Monday, March 26, 2012

Interview with Jacqueline Corcoran

We have Jacqueline Corcoran here this week talking more about herself and her great writing! Drop a comment below and be entered to win a free pdf of her novel, A Month of Sundays!

WR: Tell us a little bit about yourself. What do you write? Why?

J: I mainly write mysteries but also non-fiction. I like mysteries because of the puzzle and the plot, and that’s what I like reading. I’ve had the dream to be a writer since I was seven years old. I loved reading even then and hated turning off the light at night because I couldn’t read anymore.

WR: If you could be any one of your characters, who would you choose?

J: I am my characters already so I don’t have to choose!

WR: What is your creative process like? Do you need music to write? Silence?

J: I need silence, and I write long-hand first, then type it up later. I write a blurb, have a general idea and then go from there. In other words, I am a pantser and a result I get horribly stuck at times, which I find very frustrating until I can dig myself back out again. However, I finish everything I start even though I despair at times.

WR: What is a guilty pleasure of yours?

J: Popcorn and M and M’s, although I’m not guilty about it. I do a lot of reading about craft on writing blogs which sometimes interferes with my own writing.

WR: What inspires you?

J: Writing craft books and blogs.

WR: What is one of your worst pet peeves?

J: I have many of themJ In reading, mysteries written by men. I read primarily women authors.

WR: Describe what a perfect day would be for you.

J: A day when I know where I’m headed when I write and I have lots of plot ideas. The writing then just flows out of me, and I’m able to write 20 pages longhand.

WR: If you could bring any fictional character to life, yours or anyone else’s, who would you pick?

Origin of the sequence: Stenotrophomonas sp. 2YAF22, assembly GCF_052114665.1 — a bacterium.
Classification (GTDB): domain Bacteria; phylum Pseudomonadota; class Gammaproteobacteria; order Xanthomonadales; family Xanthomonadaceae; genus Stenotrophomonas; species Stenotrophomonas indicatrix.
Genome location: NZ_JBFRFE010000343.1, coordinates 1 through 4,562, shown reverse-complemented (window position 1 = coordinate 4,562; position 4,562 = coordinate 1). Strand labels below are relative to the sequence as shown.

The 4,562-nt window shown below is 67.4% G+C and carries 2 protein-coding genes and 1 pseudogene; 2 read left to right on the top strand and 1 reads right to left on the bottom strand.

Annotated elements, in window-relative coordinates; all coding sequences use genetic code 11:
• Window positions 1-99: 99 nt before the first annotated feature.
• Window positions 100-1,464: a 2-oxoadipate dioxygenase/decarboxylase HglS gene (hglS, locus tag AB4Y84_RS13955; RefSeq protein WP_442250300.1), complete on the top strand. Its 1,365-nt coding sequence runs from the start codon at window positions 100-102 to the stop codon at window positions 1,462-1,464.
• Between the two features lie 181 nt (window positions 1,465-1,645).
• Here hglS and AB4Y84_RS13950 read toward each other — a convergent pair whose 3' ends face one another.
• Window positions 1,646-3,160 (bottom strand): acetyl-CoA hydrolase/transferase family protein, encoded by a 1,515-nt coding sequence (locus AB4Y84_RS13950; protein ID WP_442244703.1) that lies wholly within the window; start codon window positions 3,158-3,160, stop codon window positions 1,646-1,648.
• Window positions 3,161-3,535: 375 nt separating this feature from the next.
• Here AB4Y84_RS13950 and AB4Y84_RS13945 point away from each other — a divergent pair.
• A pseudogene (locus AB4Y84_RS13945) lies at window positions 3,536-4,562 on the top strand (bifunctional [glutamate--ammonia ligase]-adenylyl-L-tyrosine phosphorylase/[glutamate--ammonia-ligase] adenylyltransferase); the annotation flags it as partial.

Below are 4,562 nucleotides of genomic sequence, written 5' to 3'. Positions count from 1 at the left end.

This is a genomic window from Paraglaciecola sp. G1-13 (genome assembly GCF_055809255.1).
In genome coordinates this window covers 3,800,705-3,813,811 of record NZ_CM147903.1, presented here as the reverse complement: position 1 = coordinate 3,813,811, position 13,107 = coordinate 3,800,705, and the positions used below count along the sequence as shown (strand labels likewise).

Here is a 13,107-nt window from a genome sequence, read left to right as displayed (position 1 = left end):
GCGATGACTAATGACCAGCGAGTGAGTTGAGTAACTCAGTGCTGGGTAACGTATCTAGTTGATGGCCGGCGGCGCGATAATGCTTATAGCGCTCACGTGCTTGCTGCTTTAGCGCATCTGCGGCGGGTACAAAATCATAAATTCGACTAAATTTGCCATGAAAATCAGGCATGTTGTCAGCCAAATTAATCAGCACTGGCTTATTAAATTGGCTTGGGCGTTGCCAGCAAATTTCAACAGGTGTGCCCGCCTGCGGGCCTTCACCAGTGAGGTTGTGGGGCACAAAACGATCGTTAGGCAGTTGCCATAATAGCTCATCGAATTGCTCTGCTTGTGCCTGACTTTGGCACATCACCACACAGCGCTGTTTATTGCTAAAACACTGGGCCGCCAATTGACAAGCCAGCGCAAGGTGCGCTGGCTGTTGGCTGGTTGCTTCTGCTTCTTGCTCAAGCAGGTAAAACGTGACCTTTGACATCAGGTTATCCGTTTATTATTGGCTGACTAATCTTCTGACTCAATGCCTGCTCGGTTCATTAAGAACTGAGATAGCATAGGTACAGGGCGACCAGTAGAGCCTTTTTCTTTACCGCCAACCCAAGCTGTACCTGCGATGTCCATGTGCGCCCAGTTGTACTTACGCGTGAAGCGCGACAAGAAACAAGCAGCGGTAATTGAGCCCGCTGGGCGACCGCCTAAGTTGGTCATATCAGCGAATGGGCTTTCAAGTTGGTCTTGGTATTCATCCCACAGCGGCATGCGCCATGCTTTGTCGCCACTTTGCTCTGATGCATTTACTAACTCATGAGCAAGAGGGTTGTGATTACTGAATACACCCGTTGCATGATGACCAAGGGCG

J: When I was a child, I would have picked any main character from one of the many characters I enjoyed then, but alas I’ve lost the magic now.

WR: If you could shape-shift, what animal would you turn into and why?

J: As above, unfortunately, I’ve lost the magic I had as a child and can’t go there.

WR: Where can we find you and your work around the web?


1 comment:

  1. *Couldn't find a 'blurb' or extract from "A Month of Sundays" so unfortunately I can't leave a comment on the book!*

    Comment on the interview OK?

    I sympathise with anyone who is forced to admit that they have somehow lost (or been deprived of) the 'magic' of childhood. Writing for children always fills me with a sense of adventure: I try to imagine myself as a child reading the printed word, and (for me, at least!) the sense of discovering something "new" never seems to fade.

    Shape-shifting: I was born in the Year of the Tiger,and have many feline attributes: as a Cub Scout leader for many years, I invariably became Bagheera because nobody ever heard me coming (though I never TRIED to sneak up on people LOL!). In several of my books (different genre) I've used a cat as a central character: when I do, I will always try to see scenes involving the cat FROM a cat's POV (this is especially true of anything written for the younger reader).